Browsing XML/XSLT with HTA/Scripting Runtime


The initial idea of this article was to bring you an simplistic example of using a Scripting Runtime Library, “click here and here, blah-blah-blah, thank you.” I began to write because of the need to make my colleagues’ and my scripts file-system-aware. This ability proved to be very useful for software prototyping purposes or for building some small utilities; of course, it shouldn’t be used on the Web (due to security/privacy reasons I’ll discuss later).

Back to the tool. Prior to writing it, I was deep in XML for several weeks, so what you see here is an XML/XSLT viewer/browser, enveloped in the form of an HTML Application. It helped me a lot when I was learning XML/XSL, now it aids <some other people> in rapid checking and bug tracking of large numbers of XSL templates; I hope it helps you too.

Of course, this little browser (I’ll call it “Xbrowser” further on) is in no way a replacement for any enterprise-grade development tool. It is just:

  • an interactive learning tool that illustrates the basics of XML handling with JScript/MSXML—for beginners in XML development; and, maybe
  • an example of using Microsoft Scripting Runtime Object Library—for developers of office tools and solutions; and, of course
  • a simple utility for validating XML documents and viewing XSLT output

A last-minute addition to this article was a JScript batch transformation tool that uses (most of) the techniques described here.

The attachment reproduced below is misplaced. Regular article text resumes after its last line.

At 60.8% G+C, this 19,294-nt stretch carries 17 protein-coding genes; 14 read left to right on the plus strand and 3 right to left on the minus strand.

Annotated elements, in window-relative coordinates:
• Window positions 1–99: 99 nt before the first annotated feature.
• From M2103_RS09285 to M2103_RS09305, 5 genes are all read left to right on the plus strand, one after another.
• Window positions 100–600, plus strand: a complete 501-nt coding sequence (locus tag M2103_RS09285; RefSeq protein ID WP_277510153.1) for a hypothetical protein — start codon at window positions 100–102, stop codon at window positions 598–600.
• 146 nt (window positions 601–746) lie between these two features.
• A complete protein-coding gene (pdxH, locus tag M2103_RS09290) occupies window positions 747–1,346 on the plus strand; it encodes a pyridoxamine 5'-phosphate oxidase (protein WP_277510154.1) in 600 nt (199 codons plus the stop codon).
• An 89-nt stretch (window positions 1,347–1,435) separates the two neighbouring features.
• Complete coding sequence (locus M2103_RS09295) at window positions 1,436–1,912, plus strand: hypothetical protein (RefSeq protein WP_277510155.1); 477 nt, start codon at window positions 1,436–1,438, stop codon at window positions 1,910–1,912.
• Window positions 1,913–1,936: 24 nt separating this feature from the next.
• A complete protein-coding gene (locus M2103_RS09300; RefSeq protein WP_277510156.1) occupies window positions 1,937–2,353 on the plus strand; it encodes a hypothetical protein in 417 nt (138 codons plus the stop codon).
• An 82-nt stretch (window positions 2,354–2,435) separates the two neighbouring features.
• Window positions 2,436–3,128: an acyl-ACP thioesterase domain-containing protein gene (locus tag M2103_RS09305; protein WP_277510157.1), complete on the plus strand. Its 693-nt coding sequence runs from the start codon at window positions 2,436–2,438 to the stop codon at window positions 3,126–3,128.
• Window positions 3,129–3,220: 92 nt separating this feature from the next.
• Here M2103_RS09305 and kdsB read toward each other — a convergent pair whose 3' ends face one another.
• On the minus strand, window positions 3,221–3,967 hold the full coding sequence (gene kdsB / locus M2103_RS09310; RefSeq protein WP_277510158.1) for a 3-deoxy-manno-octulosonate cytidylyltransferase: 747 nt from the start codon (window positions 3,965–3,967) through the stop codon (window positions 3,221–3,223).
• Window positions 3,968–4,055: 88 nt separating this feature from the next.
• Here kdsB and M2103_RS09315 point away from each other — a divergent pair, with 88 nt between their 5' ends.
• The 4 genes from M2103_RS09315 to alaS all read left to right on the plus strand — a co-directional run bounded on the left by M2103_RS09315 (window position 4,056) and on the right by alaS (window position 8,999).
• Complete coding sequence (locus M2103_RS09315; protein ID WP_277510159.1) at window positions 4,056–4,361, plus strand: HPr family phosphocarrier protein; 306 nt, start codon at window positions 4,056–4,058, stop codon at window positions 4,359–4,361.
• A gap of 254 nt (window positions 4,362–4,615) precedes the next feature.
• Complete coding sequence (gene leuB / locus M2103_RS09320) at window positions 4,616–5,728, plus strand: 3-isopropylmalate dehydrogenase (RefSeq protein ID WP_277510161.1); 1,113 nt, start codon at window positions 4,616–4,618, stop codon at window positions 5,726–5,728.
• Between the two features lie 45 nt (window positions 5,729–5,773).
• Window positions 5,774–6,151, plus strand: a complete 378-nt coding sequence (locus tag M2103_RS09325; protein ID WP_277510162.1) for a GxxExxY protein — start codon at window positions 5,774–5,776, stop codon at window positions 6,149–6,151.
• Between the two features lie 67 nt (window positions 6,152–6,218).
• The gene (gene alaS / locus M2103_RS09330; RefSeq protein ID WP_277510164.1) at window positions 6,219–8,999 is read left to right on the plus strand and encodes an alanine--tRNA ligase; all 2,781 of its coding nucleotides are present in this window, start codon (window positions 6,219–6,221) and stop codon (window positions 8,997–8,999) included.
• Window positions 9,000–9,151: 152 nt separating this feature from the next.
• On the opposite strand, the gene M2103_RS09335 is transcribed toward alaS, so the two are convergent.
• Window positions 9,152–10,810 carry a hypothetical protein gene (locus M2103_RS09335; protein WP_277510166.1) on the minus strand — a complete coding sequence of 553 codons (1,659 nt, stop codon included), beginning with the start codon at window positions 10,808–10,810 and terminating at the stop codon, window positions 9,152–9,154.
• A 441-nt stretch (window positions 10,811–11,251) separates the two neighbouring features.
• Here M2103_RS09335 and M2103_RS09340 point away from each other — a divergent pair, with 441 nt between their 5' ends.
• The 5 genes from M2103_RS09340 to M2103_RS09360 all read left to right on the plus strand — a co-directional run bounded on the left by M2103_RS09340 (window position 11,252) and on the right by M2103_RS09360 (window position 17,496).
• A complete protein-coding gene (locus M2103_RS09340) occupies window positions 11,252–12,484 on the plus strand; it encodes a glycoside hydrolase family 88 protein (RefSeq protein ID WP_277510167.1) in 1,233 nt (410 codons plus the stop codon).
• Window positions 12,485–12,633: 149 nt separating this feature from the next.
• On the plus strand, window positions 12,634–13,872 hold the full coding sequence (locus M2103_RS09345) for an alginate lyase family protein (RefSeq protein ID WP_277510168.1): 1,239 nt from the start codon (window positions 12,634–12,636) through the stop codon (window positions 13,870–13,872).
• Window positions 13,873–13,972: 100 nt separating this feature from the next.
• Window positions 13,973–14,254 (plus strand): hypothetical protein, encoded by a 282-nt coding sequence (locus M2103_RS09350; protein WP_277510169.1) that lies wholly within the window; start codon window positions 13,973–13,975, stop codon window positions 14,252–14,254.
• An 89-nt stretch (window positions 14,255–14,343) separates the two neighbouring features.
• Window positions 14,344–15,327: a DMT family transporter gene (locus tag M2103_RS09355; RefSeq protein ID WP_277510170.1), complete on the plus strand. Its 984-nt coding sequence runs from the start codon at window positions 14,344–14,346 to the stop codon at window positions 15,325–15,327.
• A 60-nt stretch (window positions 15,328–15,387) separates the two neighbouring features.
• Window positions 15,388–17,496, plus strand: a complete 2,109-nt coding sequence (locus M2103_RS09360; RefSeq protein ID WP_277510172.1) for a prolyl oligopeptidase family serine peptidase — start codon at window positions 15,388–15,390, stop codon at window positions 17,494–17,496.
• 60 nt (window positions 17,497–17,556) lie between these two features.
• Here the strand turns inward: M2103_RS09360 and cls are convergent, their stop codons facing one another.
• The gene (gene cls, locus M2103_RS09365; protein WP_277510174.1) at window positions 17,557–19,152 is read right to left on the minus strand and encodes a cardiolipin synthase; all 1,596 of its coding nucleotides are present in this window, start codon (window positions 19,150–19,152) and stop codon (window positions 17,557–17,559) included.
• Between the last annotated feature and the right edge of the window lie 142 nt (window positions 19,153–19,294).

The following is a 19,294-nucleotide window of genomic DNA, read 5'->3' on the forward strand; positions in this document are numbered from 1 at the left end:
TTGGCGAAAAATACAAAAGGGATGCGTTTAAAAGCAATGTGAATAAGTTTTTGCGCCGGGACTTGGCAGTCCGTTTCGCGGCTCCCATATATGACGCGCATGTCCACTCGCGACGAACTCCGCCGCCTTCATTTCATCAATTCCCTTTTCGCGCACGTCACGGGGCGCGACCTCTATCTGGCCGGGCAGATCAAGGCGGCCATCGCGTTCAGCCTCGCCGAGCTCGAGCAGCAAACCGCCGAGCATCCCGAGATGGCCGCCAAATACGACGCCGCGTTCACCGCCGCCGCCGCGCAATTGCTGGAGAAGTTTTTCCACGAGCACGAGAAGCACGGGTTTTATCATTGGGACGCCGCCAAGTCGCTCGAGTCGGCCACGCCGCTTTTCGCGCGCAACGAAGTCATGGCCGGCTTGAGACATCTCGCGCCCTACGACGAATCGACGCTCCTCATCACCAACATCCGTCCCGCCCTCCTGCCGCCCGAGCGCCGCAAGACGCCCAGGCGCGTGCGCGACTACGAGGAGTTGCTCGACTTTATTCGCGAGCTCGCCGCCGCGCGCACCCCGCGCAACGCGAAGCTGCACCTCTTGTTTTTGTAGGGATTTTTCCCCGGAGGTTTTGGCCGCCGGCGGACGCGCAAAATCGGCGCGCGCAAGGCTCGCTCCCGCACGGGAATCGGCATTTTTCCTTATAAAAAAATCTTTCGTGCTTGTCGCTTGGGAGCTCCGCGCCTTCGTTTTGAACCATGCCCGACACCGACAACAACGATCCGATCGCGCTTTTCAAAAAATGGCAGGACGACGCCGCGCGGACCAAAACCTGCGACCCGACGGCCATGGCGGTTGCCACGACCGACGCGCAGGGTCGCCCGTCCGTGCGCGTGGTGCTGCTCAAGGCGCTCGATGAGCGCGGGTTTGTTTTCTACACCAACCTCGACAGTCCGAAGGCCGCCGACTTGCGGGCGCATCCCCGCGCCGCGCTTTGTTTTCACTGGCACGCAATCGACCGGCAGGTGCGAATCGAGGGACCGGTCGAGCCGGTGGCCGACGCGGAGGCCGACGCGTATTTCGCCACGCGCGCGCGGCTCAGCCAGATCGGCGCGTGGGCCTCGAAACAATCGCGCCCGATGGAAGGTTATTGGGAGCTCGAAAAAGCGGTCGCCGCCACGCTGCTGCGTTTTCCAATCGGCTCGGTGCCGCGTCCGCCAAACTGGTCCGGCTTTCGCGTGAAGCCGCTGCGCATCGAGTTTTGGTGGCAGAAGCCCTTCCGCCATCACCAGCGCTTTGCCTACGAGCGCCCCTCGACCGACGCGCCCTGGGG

Before using either of these utilities, please read the disclaimers within the script files; by using these utilities, you agree with them.


For this piece of code to work properly, you’ll need the following code packs:

  • The Common Dialog ActiveX Control provides a standard set of dialog boxes for operations such as opening and saving files, setting print options, and selecting colors and fonts. It is shipped with MS Visual Basic and MS Office 2000/XP products, or can be downloaded from the Microsoft Web site.
  • The Scripting Runtime Object Library is a Microsoft file system management solution, designed for use with scripting languages; it is an integral part of Microsoft Office 2000/XP. The library is also available for download at the Microsoft Web site.
  • Microsoft XML Core Services and/or SDK (versions 3.0 or 4.0). This can be downloaded from the Microsoft Web site.
  • To install some of the previously mentioned packages, you’ll probably need a CAB Extraction utility. You can download it from a Microsoft site.

How Everything Works

If you look inside the attached archive, you’ll see that “Xbrowser” is no more than an HTML form. You can see how to use it, and how the code works behind the scenes, step by step.

Folder browsing

Figure 1: Choose a folder where your XML files are located.

This part uses Shell object, specifically it’s BrowseForFolder method.

function BrowseFolder()
   // Accessing the Shell:
   var objShell = new ActiveXObject("Shell.Application");

   // Calling the browser dialog:
   var objFolder = objShell.BrowseForFolder(0, "Select a folder:",

   if (objFolder == null) return "";

   // Accessing the folder through the FolderItem object:
   var objFolderItem = objFolder.Items().Item();
   var objPath = objFolderItem.Path;

   var foldername = objPath;
   if (foldername.substr(foldername.length-1, 1) != "\\")
      foldername = foldername + "\\";

   // foldername is the actual folder name.


File browsing and enumeration

Figure 2: Choose a file.

There are two interesting things here:

    • Scripting.FileSystemObject is the main point of access to the file system. In short:
      FileSystemObject contains Drives collection
      Folders collection
      Files collection

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